Asked & Answered: Despite bumps and bruises of a solo practice firm, Norland would do it over again.

AuthorTeske, Ali
PositionDaniel Norland

Byline: Ali Teske

From practicing public defender cases out of his one-bedroom apartment in La Crosse to hanging a shingle on his own firm, Daniel Norland has experienced the legal spectrum.

A Wisconsin native and founder of his solo practice Norland Law Firm, he grew up in Spring Green and received his Associate's Degree from UW-Richland Center and bachelor's from UW-La Crosse. Upon graduating from the University of Wisconsin Law School in 2010, he opted to move back to La Crosse and set up shop taking public defender misdemeanor cases, working from his small apartment.

Norland has been a member of the La Crosse Bar Association for nine years, serving in leadership positions for the past three, including completing a term as bar president from 2021-2022.

Norland recently sat down with the Wisconsin Law Journal for a Small Firm Spotlight to discuss the mindset and struggles of being a sole practitioner just north of Madison's competitive legal market.

WLJ: What influenced you to open your own practice instead of joining a big firm or an existing firm?

Norland: In 2010, there was not a great legal job market. Unless you were top 5% of class you were not looking at a very robust employment opportunity. I wasn't sure what I wanted to do. I didn't want to work necessarily for a smaller firm. It was crazy to me after law school that an associate attorney salary was something like $34,000. If I'm going to be making $30,000 a year, I'm going to be my own boss. It was difficult to think about where I wanted to pull the trigger on that and how. I thought Madison would be too difficult of a place to learn the basic ropes of the actual practice of law as opposed to law school. Working from my one-bedroom apartment taking public defender cases was the only thing I could do because nobody knew who I was. I was cutting my teeth on misdemeanor cases because that's all I could take. As time went on, I started increasing my caseload and increasing my exposure with judges and the legal community, taking family law cases, no-contest divorces and learning the ins and outs of how divorces work. That was kind of a moment of when I started getting calls for private pay clients for the reputation I was building as a family attorney.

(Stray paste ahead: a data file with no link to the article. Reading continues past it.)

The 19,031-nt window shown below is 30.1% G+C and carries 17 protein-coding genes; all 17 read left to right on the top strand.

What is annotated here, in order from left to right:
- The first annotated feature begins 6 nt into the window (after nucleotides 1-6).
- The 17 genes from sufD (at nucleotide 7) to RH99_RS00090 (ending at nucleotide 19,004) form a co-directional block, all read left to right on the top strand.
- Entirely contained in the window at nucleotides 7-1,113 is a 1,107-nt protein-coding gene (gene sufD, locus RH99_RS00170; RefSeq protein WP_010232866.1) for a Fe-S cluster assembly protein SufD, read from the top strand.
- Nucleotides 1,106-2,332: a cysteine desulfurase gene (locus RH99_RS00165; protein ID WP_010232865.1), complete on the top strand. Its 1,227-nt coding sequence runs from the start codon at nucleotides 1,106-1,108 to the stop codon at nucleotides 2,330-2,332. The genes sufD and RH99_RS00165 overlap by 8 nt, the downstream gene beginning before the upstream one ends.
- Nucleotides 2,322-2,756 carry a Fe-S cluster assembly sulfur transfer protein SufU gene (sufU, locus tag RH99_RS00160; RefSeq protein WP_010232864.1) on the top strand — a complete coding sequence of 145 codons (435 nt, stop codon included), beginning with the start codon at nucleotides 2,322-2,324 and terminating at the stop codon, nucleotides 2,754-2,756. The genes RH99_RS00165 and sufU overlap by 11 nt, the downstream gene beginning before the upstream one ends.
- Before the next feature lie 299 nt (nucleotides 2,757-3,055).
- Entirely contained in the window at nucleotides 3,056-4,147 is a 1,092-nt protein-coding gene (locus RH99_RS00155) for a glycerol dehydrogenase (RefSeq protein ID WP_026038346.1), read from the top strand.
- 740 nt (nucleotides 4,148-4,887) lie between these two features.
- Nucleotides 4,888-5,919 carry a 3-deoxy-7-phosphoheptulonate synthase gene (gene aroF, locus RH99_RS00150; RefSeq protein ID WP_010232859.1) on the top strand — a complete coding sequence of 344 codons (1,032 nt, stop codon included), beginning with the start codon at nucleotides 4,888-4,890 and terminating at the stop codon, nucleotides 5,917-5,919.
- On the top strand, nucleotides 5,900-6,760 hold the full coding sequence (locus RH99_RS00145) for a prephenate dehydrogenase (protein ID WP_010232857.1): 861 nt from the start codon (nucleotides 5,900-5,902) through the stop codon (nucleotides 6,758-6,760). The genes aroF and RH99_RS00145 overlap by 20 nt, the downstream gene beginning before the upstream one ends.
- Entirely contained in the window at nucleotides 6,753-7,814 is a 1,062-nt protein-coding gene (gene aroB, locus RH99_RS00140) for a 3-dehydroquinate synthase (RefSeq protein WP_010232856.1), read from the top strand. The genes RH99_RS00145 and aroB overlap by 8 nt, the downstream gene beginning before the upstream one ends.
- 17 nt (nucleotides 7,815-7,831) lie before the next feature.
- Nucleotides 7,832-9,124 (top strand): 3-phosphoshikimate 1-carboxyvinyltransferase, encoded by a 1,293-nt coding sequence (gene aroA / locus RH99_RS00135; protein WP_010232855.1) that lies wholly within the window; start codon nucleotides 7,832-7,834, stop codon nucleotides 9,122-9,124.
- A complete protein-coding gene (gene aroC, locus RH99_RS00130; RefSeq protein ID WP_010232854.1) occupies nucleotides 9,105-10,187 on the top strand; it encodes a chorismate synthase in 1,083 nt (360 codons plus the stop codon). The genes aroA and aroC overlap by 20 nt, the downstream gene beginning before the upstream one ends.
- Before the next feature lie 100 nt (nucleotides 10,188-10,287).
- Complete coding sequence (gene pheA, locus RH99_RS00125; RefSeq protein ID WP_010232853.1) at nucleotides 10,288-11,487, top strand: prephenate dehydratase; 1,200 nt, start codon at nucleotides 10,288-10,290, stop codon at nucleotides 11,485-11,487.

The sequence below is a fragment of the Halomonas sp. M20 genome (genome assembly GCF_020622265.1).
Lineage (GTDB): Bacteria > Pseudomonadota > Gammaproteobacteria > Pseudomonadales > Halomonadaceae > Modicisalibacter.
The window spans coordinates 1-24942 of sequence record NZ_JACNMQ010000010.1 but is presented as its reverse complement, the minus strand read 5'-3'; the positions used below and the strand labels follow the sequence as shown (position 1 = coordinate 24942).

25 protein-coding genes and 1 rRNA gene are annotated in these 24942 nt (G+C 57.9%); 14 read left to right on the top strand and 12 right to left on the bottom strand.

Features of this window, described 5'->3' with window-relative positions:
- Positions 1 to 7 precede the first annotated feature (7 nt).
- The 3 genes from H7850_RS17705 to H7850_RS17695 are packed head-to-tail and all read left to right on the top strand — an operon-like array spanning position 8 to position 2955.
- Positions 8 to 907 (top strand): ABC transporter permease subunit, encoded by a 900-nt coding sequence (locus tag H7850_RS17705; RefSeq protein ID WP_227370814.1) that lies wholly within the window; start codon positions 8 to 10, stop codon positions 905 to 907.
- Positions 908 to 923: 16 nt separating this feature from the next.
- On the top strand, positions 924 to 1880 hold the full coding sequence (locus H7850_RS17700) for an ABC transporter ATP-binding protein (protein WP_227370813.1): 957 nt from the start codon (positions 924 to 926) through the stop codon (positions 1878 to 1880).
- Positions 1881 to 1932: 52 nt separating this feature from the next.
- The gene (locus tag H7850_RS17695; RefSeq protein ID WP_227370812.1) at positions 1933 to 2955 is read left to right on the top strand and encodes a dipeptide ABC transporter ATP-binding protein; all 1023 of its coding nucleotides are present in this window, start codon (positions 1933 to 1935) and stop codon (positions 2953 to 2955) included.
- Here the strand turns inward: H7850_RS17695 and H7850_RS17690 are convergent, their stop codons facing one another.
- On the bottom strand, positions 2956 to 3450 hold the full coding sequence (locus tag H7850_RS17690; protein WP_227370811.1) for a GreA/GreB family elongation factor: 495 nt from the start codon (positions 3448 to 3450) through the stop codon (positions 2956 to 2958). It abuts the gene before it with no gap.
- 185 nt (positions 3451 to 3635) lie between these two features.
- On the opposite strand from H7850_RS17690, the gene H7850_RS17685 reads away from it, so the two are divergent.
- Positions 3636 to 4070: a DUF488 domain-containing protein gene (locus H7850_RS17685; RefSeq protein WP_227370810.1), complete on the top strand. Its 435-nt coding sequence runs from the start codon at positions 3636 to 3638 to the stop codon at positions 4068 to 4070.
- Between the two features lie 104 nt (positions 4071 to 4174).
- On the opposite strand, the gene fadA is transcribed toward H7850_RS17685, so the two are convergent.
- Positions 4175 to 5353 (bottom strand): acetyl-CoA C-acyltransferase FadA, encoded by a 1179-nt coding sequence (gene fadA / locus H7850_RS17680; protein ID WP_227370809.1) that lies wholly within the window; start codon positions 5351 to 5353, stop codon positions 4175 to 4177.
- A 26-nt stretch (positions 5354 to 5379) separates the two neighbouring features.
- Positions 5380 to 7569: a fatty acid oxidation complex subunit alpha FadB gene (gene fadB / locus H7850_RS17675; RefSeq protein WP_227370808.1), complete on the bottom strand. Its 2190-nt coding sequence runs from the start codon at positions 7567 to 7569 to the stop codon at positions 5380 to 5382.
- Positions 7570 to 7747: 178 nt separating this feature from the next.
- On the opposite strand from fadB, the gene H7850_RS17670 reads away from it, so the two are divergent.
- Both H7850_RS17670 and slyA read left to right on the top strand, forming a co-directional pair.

WLJ: What do you enjoy about practicing family law as opposed to other areas of the profession?

Norland: If you'd have asked me up until any point around 2012, do you see yourself practicing family law, I'd have said, 'No.' It's an...

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